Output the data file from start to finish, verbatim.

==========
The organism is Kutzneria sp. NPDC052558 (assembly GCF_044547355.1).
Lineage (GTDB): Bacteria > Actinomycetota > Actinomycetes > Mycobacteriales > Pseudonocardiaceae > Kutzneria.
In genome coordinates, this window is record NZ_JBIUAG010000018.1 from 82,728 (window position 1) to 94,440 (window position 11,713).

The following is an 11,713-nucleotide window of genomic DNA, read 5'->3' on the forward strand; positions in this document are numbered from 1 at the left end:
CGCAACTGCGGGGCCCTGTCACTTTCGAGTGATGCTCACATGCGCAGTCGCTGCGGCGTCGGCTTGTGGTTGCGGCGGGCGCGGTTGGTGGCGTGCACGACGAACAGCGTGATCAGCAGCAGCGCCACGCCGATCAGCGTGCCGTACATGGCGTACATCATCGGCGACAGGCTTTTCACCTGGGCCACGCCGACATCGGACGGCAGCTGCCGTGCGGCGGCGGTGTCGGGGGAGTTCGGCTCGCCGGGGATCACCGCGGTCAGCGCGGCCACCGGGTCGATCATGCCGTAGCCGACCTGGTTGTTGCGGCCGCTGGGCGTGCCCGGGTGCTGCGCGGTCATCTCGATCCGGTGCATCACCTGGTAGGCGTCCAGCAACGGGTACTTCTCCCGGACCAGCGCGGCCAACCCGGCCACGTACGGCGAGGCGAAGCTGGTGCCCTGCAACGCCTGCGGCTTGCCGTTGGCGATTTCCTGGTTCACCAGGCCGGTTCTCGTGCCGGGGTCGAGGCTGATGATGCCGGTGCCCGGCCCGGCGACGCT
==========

The organism is Kutzneria sp. NPDC052558 (assembly GCF_044547355.1).
Lineage (GTDB): Bacteria > Actinomycetota > Actinomycetes > Mycobacteriales > Pseudonocardiaceae > Kutzneria.
In genome coordinates, this window is record NZ_JBIUAG010000018.1 from 82,728 (window position 1) to 94,440 (window position 11,713).

The following is an 11,713-nucleotide window of genomic DNA, read 5'->3' on the forward strand; positions in this document are numbered from 1 at the left end:
CGCAACTGCGGGGCCCTGTCACTTTCGAGTGATGCTCACATGCGCAGTCGCTGCGGCGTCGGCTTGTGGTTGCGGCGGGCGCGGTTGGTGGCGTGCACGACGAACAGCGTGATCAGCAGCAGCGCCACGCCGATCAGCGTGCCGTACATGGCGTACATCATCGGCGACAGGCTTTTCACCTGGGCCACGCCGACATCGGACGGCAGCTGCCGTGCGGCGGCGGTGTCGGGGGAGTTCGGCTCGCCGGGGATCACCGCGGTCAGCGCGGCCACCGGGTCGATCATGCCGTAGCCGACCTGGTTGTTGCGGCCGCTGGGCGTGCCCGGGTGCTGCGCGGTCATCTCGATCCGGTGCATCACCTGGTAGGCGTCCAGCAACGGGTACTTCTCCCGGACCAGCGCGGCCAACCCGGCCACGTACGGCGAGGCGAAGCTGGTGCCCTGCAACGCCTGCGGCTTGCCGTTGGCGATTTCCTGGTTCACCAGGCCGGTTCTCGTGCCGGGGTCGAGGCTGATGATGCCGGTGCCCGGCCCGGCGACGCT